East Sussex (UK Parliament constituency)

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East Sussex
Former County constituency
for the House of Commons
18321885
Number of members two
Replaced by Rye
Eastbourne
East Grinstead
Lewes
Created from Sussex

East Sussex (formally the Eastern division of Sussex) was a parliamentary constituency in the county of Sussex, which returned two Members of Parliament to the House of Commons of the Parliament of the United Kingdom, elected by the bloc vote system.

It was created under the Great Reform Act for the 1832 general election, when the existing Sussex constituency was divided into two. It consisted of the rapes of Lewes, Pevensey and Hastings, an area broadly similar to but not identical with the modern county of East Sussex. The "place of election", where nominations were taken and the result declared, was Lewes.

East Sussex was abolished for the 1885 general election, being divided between four new single-member county constituencies, Rye, Eastbourne, East Grinstead and Lewes. (Lewes and Rye also absorbed the voters from the abolished boroughs of the same names.)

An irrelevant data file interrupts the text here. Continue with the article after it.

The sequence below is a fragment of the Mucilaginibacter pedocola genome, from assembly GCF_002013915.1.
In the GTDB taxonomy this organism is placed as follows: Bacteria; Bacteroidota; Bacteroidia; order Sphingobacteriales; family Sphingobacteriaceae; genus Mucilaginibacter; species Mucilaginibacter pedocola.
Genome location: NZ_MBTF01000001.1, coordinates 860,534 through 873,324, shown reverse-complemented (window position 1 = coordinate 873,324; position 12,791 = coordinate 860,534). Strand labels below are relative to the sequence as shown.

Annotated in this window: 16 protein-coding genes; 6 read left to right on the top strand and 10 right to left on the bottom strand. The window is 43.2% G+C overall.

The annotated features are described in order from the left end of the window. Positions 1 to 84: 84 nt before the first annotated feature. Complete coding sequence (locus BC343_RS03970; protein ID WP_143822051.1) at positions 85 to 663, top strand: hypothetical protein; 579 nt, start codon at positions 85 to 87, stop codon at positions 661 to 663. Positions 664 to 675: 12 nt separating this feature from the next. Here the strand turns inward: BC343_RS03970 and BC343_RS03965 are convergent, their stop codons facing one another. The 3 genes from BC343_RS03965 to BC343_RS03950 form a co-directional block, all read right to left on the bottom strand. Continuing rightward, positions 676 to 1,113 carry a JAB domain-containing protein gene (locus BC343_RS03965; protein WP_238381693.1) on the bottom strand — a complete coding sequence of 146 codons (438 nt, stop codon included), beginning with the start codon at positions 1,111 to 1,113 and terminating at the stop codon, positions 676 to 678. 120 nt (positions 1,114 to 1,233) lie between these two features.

Boundaries[edit]

1832-1885: The Rapes of Lewes, Hastings and Pevensey.[1]

Members of Parliament[edit]

Year 1st Member 1st Party 2nd Member 2nd Party
1832 Hon. Charles Cavendish Whig Herbert Barrett Curteis Whig
1837 George Darby Conservative
1841 Augustus Fuller Conservative
1846 by-election Charles Frewen Conservative
March 1857 by-election Viscount Pevensey Conservative
April 1857 John George Dodson Whig
1859 Liberal
1865 Lord Edward Cavendish Liberal
1868 George Burrow Gregory Conservative
1874 Montagu Scott Conservative
1885 constituency abolished

Election results[edit]

Elections in the 1880s[edit]

General Election 1880: East Sussex[2][3]
Party Candidate Votes % ±
Conservative George Burrow Gregory 4,526 30.6 N/A
Conservative Montagu Scott 4,396 29.8 N/A
Liberal Alexander Donovan 2,982 20.2 N/A
Liberal John Pearson 2,863 19.4 N/A
Majority 1,414 9.6 N/A
Turnout 7,384 (est) 72.3 (est) N/A
Registered electors 10,214
Conservative hold
Conservative hold

References[edit]

  1. ^ "The statutes of the United Kingdom of Great Britain and Ireland. 2 & 3 William IV. Cap. LXIV. An Act to settle and describe the Divisions of Counties, and the Limits of Cities and Boroughs, in England and Wales, in so far as respects the Election of Members to serve in Parliament". London: His Majesty's statute and law printers. 1832. pp. 300–383. Retrieved 2017-07-27. 
  2. ^ Craig, F. W. S., ed. (1977). British Parliamentary Election Results 1832-1885 (e-book) (1st ed.). London: Macmillan Press. pp. 470–471. ISBN 978-1-349-02349-3. 
  3. ^ "Berkshire". Daily News. 1 April 1880. p. 3. Retrieved 22 December 2017 – via British Newspaper Archive. (Subscription required (help)).